June 22, 2024

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The Stockport school where pupils with learning disabilities thrive

3 min read
BBC Emma HouldcroftBBC

“We want all of the pupils to be happy and fulfilled,” says Emma Houldcroft, head teacher at Royal Manchester School

A charity providing education to children and young adults with complex learning difficulties and disabilities says there is no “ceiling” when it comes to aspirations for its students.

The Seashell Trust runs the Royal Manchester School, which is rated as outstanding by government inspectors, and the Royal Manchester College.

It claims that more than 20% of Seashell Trust students go into paid employment, which is more than four times the national average.

The trust, based in Cheadle Hulme, Stockport, said it helped students learn how “to become more independent and live safe, creative and fulfilling lives”.

Mollie

Mollie who went to Royal Manchester School and Royal Manchester College says her job is “my happy place”

Figures from the Nuffield Trust research institute show that just 4.8% of adults with learning disabilities have paid employment.

Mollie works for the Seashell Trust as a fundraising ambassador.

The 23-year-old, who has learning disabilities and attended both the Royal Manchester School and College, said she loved her job.

“It’s my happy place,” she said with a broad smile on her face.

“It makes me really happy and really excited.”

She added: “I can chat to people and just be happy and be with the fundraising team.”

Max

Max has thrived in his work placement at Quarry Bank Mill and wants to work there after college

Meanwhile, Max, 22, has thrived during his work placement at Quarry Bank Mill, which is run by the National Trust.

“It’s a really nice place to work actually. I want to work there after college.”

Emma Houldcroft, head teacher of the Royal Manchester School, said: “We don’t have any ceiling for the aspirations we have for the students.”

Ofsted inspectors praised the school after its inspection in 2022, saying it was an “exciting and inspiring place to learn” and students were “extremely well equipped for adult life and the world of work”.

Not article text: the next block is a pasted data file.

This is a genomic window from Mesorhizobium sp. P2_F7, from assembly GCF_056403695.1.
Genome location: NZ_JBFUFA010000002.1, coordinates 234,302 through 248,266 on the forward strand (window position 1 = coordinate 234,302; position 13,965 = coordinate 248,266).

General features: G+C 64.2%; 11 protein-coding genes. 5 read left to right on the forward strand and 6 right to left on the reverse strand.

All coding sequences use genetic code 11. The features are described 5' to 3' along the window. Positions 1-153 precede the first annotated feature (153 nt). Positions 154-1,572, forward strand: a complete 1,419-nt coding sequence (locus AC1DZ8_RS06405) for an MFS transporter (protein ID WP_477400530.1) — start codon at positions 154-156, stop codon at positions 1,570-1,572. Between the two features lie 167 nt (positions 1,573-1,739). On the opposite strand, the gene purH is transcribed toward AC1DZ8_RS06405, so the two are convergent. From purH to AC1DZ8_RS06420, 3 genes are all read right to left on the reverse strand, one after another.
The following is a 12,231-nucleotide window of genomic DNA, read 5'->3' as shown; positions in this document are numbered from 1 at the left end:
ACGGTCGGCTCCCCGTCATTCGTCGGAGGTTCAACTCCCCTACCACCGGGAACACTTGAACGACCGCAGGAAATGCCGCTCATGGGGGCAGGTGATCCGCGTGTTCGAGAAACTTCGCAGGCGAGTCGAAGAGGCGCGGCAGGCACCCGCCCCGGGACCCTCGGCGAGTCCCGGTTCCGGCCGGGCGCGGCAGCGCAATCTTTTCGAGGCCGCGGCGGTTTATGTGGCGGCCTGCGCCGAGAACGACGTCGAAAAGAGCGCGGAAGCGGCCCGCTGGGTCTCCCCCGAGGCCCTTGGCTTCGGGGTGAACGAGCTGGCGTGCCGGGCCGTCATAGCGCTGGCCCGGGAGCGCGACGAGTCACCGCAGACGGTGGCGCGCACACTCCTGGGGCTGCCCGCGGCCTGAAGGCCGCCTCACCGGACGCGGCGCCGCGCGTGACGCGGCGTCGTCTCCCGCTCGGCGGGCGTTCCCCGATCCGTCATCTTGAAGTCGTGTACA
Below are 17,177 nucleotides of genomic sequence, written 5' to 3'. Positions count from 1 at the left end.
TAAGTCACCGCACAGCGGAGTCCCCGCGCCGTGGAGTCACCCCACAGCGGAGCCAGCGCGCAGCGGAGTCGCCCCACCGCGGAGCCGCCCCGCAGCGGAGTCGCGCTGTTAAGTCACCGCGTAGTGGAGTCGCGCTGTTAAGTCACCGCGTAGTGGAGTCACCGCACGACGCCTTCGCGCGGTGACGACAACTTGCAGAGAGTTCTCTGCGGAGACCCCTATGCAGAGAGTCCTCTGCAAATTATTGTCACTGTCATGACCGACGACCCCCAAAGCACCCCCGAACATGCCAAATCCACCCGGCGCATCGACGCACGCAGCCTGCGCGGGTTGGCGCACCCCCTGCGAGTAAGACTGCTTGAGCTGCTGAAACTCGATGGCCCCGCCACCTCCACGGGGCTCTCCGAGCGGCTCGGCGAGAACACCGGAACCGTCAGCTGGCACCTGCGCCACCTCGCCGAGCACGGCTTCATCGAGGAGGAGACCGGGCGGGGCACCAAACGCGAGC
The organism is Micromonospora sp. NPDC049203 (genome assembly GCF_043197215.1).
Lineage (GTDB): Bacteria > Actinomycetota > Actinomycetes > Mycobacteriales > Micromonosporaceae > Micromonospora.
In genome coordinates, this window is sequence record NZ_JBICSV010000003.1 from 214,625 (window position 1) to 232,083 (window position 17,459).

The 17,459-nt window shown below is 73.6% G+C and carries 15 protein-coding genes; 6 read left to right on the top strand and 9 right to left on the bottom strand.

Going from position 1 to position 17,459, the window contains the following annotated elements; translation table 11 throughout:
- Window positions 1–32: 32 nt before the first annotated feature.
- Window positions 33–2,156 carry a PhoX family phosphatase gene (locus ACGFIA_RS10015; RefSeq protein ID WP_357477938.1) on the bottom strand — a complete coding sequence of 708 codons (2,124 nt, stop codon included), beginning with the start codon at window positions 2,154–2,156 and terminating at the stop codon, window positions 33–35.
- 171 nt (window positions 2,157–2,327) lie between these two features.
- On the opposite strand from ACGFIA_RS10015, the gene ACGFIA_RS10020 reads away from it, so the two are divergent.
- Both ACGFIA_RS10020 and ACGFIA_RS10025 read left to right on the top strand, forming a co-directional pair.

Ms Houldcroft said she wanted all of her pupils to be happy and fulfilled.

“We have a broad curriculum which helps the students to grow both in their independence and in their communication as well.”

Deputy principal Kate Watson

Deputy principal of Royal Manchester College Kate Watson said it works closely with employers and students to support work placements

The Royal Manchester College, which caters for students age 19-25, is aiming to get even more young people into work.

It has been praised by government inspectors for its “extensive range of work-experience opportunities” which has enabled students to experience different options and pathways into employment.

Deputy principal Kate Watson said: “We work with the employers around their risk assessments.

“What barriers do they have? What concerns do they have?

“We offer training to support them with that and not just with them but with their staff teams.

“We prep our students with working interviews and job carving [tailoring a student’s skills to the job demands],” she said.

“It’s not just a quick process and we’re proud of that.”

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